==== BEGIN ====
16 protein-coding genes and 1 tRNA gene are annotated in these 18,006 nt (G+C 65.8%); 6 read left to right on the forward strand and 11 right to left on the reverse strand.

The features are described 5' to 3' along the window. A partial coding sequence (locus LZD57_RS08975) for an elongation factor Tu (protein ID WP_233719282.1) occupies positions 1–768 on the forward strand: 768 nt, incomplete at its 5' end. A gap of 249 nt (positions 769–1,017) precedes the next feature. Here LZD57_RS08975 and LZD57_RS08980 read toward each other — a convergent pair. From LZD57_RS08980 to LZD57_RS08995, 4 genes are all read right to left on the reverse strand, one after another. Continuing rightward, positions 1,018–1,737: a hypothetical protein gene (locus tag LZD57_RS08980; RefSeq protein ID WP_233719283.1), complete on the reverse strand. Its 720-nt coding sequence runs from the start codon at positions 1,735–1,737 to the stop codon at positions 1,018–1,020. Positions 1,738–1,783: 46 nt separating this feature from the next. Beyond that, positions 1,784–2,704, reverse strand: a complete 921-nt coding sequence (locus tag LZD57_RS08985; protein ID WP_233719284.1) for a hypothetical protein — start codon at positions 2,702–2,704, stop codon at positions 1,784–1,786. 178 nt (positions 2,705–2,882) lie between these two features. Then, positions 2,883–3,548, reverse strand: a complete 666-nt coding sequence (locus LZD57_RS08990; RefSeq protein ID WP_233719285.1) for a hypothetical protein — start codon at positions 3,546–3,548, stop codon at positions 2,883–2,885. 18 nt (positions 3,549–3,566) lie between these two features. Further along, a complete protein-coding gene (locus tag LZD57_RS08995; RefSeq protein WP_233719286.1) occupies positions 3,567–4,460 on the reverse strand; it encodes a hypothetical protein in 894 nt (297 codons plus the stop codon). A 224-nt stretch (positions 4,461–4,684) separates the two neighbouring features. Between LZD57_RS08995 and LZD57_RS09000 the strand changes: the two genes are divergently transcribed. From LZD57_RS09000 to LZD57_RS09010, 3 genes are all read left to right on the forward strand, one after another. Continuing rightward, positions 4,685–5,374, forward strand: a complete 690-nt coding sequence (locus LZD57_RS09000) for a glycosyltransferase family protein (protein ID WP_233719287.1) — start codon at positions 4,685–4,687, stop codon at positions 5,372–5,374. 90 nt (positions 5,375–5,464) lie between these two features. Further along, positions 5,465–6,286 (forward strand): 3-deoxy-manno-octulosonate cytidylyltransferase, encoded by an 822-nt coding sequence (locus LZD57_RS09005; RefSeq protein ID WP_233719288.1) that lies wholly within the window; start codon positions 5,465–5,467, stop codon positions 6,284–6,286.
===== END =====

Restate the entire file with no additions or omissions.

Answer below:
16 protein-coding genes and 1 tRNA gene are annotated in these 18,006 nt (G+C 65.8%); 6 read left to right on the forward strand and 11 right to left on the reverse strand.

The features are described 5' to 3' along the window. A partial coding sequence (locus LZD57_RS08975) for an elongation factor Tu (protein ID WP_233719282.1) occupies positions 1–768 on the forward strand: 768 nt, incomplete at its 5' end. A gap of 249 nt (positions 769–1,017) precedes the next feature. Here LZD57_RS08975 and LZD57_RS08980 read toward each other — a convergent pair. From LZD57_RS08980 to LZD57_RS08995, 4 genes are all read right to left on the reverse strand, one after another. Continuing rightward, positions 1,018–1,737: a hypothetical protein gene (locus tag LZD57_RS08980; RefSeq protein ID WP_233719283.1), complete on the reverse strand. Its 720-nt coding sequence runs from the start codon at positions 1,735–1,737 to the stop codon at positions 1,018–1,020. Positions 1,738–1,783: 46 nt separating this feature from the next. Beyond that, positions 1,784–2,704, reverse strand: a complete 921-nt coding sequence (locus tag LZD57_RS08985; protein ID WP_233719284.1) for a hypothetical protein — start codon at positions 2,702–2,704, stop codon at positions 1,784–1,786. 178 nt (positions 2,705–2,882) lie between these two features. Then, positions 2,883–3,548, reverse strand: a complete 666-nt coding sequence (locus LZD57_RS08990; RefSeq protein ID WP_233719285.1) for a hypothetical protein — start codon at positions 3,546–3,548, stop codon at positions 2,883–2,885. 18 nt (positions 3,549–3,566) lie between these two features. Further along, a complete protein-coding gene (locus tag LZD57_RS08995; RefSeq protein WP_233719286.1) occupies positions 3,567–4,460 on the reverse strand; it encodes a hypothetical protein in 894 nt (297 codons plus the stop codon). A 224-nt stretch (positions 4,461–4,684) separates the two neighbouring features. Between LZD57_RS08995 and LZD57_RS09000 the strand changes: the two genes are divergently transcribed. From LZD57_RS09000 to LZD57_RS09010, 3 genes are all read left to right on the forward strand, one after another. Continuing rightward, positions 4,685–5,374, forward strand: a complete 690-nt coding sequence (locus LZD57_RS09000) for a glycosyltransferase family protein (protein ID WP_233719287.1) — start codon at positions 4,685–4,687, stop codon at positions 5,372–5,374. 90 nt (positions 5,375–5,464) lie between these two features. Further along, positions 5,465–6,286 (forward strand): 3-deoxy-manno-octulosonate cytidylyltransferase, encoded by an 822-nt coding sequence (locus LZD57_RS09005; RefSeq protein ID WP_233719288.1) that lies wholly within the window; start codon positions 5,465–5,467, stop codon positions 6,284–6,286.